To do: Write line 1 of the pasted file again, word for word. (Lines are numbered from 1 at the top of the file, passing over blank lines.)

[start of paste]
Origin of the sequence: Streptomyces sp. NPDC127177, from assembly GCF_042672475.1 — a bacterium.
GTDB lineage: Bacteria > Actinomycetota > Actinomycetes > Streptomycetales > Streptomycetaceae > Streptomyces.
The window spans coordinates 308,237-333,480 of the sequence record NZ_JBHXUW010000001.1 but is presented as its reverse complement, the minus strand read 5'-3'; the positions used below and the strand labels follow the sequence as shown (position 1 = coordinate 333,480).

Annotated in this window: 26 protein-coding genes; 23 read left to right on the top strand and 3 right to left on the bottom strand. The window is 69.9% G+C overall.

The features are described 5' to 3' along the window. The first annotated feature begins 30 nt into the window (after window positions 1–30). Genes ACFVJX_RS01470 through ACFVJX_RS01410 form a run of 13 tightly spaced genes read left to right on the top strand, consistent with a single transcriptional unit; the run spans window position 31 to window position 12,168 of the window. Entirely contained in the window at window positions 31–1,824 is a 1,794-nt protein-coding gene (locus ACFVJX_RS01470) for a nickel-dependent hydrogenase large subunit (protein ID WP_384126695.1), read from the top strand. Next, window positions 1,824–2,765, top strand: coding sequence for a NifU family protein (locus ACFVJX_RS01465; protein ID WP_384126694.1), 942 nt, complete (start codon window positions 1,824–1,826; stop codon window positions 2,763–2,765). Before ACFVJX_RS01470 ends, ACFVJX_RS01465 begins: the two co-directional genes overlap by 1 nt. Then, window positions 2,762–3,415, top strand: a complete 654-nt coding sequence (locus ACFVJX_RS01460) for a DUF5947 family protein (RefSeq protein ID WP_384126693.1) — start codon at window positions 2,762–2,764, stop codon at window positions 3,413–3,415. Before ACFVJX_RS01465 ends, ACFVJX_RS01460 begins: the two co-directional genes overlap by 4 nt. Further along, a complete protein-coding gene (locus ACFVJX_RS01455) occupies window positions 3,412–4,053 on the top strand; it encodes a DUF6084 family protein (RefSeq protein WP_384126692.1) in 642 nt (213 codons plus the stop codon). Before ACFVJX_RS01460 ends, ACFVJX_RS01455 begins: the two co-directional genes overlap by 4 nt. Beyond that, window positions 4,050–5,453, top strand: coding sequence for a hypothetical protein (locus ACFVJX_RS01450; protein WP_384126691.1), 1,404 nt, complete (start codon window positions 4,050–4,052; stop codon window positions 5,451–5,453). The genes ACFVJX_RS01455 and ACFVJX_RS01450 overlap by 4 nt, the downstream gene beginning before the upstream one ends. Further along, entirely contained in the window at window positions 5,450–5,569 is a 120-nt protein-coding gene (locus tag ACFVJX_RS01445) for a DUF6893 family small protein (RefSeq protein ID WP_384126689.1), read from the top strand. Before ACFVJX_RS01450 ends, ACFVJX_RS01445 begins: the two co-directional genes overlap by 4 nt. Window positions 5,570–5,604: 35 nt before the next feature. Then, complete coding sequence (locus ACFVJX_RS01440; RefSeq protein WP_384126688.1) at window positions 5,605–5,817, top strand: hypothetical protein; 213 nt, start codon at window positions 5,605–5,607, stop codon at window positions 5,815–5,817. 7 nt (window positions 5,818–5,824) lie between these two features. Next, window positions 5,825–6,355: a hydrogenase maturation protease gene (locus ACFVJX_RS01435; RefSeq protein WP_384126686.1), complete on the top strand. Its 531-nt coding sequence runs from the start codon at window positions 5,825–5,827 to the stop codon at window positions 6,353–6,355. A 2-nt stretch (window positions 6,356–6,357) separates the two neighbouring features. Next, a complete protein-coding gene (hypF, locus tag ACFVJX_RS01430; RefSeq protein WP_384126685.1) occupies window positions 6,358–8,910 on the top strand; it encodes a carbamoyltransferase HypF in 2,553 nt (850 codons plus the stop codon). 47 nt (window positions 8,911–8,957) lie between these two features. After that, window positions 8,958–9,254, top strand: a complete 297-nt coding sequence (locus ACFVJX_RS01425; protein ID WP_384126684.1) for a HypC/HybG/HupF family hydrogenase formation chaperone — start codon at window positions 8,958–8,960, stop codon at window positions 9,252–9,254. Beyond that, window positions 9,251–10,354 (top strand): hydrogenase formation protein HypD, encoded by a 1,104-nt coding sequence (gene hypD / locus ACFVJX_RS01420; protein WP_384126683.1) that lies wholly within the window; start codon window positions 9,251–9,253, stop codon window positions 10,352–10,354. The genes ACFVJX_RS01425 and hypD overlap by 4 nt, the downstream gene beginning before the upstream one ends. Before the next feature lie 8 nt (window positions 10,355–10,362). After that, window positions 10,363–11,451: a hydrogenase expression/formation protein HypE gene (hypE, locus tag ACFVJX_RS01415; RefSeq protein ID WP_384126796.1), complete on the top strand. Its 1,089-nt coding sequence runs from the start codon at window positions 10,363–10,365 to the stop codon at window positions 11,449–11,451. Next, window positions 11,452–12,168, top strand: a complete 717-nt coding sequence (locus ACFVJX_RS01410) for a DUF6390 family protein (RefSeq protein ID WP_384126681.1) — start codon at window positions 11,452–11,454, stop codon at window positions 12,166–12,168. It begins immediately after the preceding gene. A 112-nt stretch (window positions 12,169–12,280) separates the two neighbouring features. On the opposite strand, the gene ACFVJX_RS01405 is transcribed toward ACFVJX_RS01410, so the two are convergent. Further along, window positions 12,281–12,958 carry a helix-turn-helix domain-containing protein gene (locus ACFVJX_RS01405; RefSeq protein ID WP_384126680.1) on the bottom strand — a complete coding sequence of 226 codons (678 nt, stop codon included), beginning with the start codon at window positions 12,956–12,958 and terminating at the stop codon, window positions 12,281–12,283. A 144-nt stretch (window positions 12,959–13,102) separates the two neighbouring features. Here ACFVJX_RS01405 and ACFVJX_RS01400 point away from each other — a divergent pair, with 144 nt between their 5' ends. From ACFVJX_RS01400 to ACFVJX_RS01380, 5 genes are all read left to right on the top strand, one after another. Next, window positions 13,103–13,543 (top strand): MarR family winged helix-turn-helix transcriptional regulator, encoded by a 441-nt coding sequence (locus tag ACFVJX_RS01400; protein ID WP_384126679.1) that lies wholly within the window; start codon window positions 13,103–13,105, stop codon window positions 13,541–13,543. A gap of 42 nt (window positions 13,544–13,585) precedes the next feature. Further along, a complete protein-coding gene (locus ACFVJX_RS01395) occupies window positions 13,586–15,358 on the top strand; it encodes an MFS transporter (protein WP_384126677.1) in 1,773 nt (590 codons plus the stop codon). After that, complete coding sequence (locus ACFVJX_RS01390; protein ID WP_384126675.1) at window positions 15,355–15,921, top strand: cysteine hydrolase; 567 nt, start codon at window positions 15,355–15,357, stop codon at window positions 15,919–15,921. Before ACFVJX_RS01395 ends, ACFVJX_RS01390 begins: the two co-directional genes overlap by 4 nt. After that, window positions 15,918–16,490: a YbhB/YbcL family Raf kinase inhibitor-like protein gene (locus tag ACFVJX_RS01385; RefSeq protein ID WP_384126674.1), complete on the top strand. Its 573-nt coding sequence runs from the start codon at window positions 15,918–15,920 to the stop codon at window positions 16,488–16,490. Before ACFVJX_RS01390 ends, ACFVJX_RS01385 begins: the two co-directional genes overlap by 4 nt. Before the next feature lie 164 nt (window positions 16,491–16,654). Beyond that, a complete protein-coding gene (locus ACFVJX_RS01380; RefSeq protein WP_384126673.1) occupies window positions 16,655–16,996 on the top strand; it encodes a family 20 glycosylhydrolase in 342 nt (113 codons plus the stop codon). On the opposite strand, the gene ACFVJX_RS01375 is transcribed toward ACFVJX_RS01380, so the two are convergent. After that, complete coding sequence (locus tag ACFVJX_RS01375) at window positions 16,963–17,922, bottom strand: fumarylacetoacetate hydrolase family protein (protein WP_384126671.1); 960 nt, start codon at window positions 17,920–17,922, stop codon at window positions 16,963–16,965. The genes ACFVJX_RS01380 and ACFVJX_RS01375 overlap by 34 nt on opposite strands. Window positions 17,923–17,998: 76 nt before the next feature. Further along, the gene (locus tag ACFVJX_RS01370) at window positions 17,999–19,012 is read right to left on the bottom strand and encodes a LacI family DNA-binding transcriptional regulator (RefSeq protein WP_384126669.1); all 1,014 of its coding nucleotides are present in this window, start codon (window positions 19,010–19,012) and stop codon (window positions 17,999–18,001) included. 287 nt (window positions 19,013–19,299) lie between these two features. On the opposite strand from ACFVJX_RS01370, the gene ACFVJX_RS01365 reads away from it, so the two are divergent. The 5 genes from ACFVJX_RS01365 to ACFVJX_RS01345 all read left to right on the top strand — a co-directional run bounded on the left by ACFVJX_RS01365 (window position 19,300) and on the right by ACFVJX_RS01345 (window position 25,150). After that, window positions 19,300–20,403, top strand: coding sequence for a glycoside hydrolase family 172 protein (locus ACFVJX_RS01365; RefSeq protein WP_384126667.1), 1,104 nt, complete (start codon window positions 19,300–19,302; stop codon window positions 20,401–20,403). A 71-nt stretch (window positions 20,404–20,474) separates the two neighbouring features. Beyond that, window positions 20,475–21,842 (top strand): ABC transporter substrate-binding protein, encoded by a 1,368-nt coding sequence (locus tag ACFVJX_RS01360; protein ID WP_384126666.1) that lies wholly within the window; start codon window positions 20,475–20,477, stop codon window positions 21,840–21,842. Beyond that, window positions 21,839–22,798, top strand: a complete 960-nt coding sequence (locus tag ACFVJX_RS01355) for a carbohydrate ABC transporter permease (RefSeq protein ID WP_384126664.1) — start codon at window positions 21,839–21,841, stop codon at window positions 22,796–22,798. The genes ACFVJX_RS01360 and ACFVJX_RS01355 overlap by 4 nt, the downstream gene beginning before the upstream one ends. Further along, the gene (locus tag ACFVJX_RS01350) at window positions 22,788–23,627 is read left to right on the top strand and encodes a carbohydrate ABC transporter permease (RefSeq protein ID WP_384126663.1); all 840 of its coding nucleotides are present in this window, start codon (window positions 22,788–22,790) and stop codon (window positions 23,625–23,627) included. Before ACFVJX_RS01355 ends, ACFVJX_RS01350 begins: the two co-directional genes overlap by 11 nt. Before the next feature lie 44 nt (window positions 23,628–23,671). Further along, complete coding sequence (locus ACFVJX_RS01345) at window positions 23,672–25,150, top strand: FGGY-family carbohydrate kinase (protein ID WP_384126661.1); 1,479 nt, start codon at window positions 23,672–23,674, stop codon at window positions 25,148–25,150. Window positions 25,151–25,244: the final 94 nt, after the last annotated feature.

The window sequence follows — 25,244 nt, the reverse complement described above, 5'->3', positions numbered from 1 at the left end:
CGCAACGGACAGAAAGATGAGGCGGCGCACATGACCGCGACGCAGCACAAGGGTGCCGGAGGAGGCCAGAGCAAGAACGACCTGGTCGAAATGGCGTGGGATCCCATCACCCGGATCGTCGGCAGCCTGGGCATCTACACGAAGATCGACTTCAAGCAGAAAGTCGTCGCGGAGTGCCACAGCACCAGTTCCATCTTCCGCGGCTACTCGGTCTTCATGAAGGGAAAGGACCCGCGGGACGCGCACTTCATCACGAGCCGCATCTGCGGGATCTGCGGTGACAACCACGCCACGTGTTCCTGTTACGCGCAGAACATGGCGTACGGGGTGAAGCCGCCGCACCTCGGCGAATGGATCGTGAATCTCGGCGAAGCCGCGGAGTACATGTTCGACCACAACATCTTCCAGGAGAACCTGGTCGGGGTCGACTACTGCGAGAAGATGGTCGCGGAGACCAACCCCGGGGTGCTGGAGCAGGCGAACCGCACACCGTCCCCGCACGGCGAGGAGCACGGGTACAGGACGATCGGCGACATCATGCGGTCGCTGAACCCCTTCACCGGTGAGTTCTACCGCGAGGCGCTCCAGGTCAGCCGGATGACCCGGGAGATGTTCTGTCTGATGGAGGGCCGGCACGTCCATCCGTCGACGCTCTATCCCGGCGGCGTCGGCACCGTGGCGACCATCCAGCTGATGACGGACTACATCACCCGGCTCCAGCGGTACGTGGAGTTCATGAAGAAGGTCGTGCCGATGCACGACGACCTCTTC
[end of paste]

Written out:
Origin of the sequence: Streptomyces sp. NPDC127177, from assembly GCF_042672475.1 — a bacterium.